Tuesday 31 January 2012

In which Tris ponders the purpose of the House of Peers and wonders at the politics behind the benighted deknighted

I'm not entirely sure how much the House of Lords costs us taxpayers every year. Many figures are bandied about (and we are told how much cheaper it is than the Commons), but no one seems to know exactly what the figures represent:
Expenses of peers (or attendance allowance as it should properly be called) is surely only a small part. There is an historic building to be run, with priceless artwork to be hung and maintained; there are restaurants, tearooms, shops and bars to subsidise, staff to pay to open doors, type letters, run errands, polish coronets, oversee robing rooms, clean toilets, offices, corridors, etc. There are windows to wash, drains to unblock, doors to paint. And then there's security. There are government ministers to be paid and transported. And it all has to be heated and lit. (A lot of them are elderly and need lots of warmth...)

I dunno...£ 1/2 billion...£ 3/4 billion? More?

So... whatever it costs, if, as Mr Clegg tells us, it is necessary for the smooth running of our democracy, why is it that when the government suffers defeats, such as it has over the last few days because various sections of the Welfare Reform Bill have been voted out by their noblenesses, the aforementioned government can simply overturn aforementioned defeats the next day in the Commons, as if nothing had happened.
You see, I reckon that we don't need the Lords. Well, that goes without saying. Ermine collars, red gowns, coronets, together with titles like Duke, Viscount, Marquis, Earl, Baron, and styles like "your grace" and "my lord" seem to me to be completely out of touch with the reality of today. (I'm not, of course, saying that the reality of today has a great deal to recommend it, however, at least our parliamentarians should be living in it the same as we are forced to.) 

But I don't think we even need a Senate. Surely one chamber, with good committees, real debates (without the disruptions of the wearing of top hats and cries of "I spy strangers"), and with sensible a good chairmanship (not pompous overblown little pip squeaks), should suffice to get the job done.
It's not as if having a second house has saved the UK, and England in particular, from some incredibly inept legislation, which can be, and is, challenged in courts, usually in London, but sometimes in Europe.

Every time I hear the government of the day saying that it will overturn the votes of the second chamber, I ask myself if the half or three-quarters of a billion pounds or more per annum, wouldn't be better spent on something useful.

I see that Fred Goodwin is just that, Fred Goodwin...now that they have taken away his 'Sirness'.

Against titles as I am, it's a matter of complete indifference to me whether he has (or had) one or not. Like the titles in the Lords it all belongs to another day, another society, even more class ridden and riven than the one we live in. But that aside doesn't the whole "removal" thing have the smell of an exercise in futile populism by Cameron? That's how it seems to me, anyway.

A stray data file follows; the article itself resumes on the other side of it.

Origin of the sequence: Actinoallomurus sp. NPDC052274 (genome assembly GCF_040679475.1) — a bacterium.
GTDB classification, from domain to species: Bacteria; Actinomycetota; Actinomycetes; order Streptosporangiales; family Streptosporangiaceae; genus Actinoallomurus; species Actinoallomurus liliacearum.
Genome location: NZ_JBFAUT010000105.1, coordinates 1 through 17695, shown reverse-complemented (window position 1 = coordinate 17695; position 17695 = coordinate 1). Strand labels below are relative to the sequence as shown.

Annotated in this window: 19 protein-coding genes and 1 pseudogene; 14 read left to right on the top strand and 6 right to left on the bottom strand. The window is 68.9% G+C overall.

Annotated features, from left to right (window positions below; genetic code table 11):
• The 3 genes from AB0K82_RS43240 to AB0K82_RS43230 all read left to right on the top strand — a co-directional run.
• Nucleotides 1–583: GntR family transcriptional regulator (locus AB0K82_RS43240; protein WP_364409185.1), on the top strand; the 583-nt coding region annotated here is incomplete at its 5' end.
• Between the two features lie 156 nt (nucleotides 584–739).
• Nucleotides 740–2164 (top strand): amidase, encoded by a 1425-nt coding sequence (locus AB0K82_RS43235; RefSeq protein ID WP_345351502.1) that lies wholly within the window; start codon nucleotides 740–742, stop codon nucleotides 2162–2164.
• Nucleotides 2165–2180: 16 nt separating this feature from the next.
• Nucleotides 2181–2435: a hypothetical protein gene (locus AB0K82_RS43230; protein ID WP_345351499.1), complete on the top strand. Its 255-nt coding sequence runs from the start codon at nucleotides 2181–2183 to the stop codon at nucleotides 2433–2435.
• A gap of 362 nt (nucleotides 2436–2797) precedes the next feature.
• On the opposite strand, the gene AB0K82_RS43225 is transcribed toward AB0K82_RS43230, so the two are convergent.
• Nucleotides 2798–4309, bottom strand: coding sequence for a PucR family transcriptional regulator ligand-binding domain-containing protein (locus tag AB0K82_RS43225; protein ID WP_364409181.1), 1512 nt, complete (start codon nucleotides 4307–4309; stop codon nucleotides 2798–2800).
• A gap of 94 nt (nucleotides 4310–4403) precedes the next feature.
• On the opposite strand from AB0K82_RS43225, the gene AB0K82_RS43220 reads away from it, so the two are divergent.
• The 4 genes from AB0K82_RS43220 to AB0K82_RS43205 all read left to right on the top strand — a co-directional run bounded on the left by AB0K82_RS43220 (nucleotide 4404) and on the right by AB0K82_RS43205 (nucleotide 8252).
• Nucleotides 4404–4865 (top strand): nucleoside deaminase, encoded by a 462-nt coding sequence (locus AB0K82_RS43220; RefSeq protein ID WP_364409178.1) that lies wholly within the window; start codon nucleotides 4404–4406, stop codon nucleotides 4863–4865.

Fred was, probably still is, a greedy bounder, who is as clever as clever can be at making money, and behind whom all these MPs were standing cheering when he was making that obscene money for the RBS Group, and of course for the UK. But he, like every other gambler, was bound to back the wrong horse sometime.

And he did. Big time. But he wasn't the only one. Goodwin didn't bring down the UK economy single handed. Oh no. There were many others. The City of London is teaming with them. Goodwin was just the best known. And Cameron wants to look tough with the bankers.

Fail...again. It all just looks as silly as giving him the daft title in the first place.


  1. Ah a renaming to The Flatulence House has a more meaningful aroma for these tu..s.

  2. tris

    Fred Goodwin was first class W.....Banker BUT many politicos Alex Salmond amongst them where more than happy to heap praises on him and honors too.

    Now every thing economic has gone all pete tong he (although he has become easy to hate MSM influence there)
    Is the Scapegoat for the noughts and will go down in history for it.

    the real issues are being sidelined by the distraction with Fred bashing..

    the real issues being the endemic corruption throughout the City of London and the financial sector in the UK and their close links with the snp(joke ha ha) ruling political elite.

    But we dont want to there do we?

  3. Niko... exactly. [And yes, I remember that Alex Salmond was one of the politicians who praised the Royal Bank...]

    Your last paragraph (with an obvious exception) is bang on.

  4. Quite right about the lack of need for an upper chamber. As usual, people look at the UK structure (or, if they're feeling adventurous, the US structure) and assume that is the standard on which all parliaments must fit. But as is so often the case when it comes to looking for the best examples of democracy, a quick glance over to the Nordic region shows that they all have unicameral legislatures.

    The irony of the UK media's clamour for "strong government" is that it is precisely that tendency to return majority governments that leads them to need an upper chamber scrutinising their bills. Moving to a PR system of electing MPs completely eradicates the requirement for a scrutinising chamber, as it suddenly becomes impossible to just push things through.